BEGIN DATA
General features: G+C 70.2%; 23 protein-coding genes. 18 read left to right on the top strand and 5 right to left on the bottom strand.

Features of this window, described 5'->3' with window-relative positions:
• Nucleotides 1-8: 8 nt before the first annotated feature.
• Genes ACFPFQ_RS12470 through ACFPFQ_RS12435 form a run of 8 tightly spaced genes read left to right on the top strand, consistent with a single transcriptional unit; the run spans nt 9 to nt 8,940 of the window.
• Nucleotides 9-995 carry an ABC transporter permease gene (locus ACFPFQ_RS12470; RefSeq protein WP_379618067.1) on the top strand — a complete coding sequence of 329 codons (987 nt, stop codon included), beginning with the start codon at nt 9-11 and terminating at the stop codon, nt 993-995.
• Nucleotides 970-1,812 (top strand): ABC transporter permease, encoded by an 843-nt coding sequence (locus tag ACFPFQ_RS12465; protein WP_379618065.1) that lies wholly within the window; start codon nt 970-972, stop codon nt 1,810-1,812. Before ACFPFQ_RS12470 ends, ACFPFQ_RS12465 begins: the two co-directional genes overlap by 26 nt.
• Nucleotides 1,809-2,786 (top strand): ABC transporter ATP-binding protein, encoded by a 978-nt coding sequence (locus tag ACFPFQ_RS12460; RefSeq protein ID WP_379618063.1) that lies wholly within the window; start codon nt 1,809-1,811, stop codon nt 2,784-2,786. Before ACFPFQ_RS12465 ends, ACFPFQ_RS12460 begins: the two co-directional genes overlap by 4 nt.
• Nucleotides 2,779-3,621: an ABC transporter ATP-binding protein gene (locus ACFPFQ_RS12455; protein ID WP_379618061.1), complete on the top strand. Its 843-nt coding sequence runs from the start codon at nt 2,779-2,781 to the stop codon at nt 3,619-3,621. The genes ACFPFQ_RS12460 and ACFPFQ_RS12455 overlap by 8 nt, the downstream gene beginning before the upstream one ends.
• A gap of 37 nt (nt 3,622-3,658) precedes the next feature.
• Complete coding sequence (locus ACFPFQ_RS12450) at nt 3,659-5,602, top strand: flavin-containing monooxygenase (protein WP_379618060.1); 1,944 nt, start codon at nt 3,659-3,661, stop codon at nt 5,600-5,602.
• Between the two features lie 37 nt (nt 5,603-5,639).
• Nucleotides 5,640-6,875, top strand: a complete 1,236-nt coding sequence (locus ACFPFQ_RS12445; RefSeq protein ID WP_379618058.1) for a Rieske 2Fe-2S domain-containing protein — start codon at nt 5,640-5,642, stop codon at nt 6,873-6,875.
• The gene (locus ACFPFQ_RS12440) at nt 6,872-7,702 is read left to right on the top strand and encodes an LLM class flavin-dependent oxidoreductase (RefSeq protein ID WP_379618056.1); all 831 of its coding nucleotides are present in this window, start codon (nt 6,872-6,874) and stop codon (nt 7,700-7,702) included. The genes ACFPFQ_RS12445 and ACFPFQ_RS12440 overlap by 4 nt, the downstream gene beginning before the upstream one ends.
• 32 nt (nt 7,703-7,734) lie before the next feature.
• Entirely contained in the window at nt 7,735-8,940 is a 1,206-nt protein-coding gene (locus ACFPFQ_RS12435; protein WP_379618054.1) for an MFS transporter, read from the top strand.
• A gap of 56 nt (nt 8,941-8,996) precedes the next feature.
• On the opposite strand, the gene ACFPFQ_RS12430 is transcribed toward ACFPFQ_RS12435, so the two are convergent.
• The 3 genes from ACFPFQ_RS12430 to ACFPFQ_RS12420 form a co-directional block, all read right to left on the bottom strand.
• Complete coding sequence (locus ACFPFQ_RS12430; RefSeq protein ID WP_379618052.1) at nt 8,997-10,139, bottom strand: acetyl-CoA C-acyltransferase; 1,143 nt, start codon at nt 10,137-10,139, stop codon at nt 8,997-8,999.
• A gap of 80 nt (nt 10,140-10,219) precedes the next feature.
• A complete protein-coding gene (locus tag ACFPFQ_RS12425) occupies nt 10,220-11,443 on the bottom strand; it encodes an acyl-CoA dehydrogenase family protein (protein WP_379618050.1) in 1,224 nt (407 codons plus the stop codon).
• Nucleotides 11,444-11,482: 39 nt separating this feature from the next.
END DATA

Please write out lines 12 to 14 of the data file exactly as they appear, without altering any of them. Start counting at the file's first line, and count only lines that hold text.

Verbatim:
• Nucleotides 5,640-6,875, top strand: a complete 1,236-nt coding sequence (locus ACFPFQ_RS12445; RefSeq protein ID WP_379618058.1) for a Rieske 2Fe-2S domain-containing protein — start codon at nt 5,640-5,642, stop codon at nt 6,873-6,875.
• The gene (locus ACFPFQ_RS12440) at nt 6,872-7,702 is read left to right on the top strand and encodes an LLM class flavin-dependent oxidoreductase (RefSeq protein ID WP_379618056.1); all 831 of its coding nucleotides are present in this window, start codon (nt 6,872-6,874) and stop codon (nt 7,700-7,702) included. The genes ACFPFQ_RS12445 and ACFPFQ_RS12440 overlap by 4 nt, the downstream gene beginning before the upstream one ends.
• 32 nt (nt 7,703-7,734) lie before the next feature.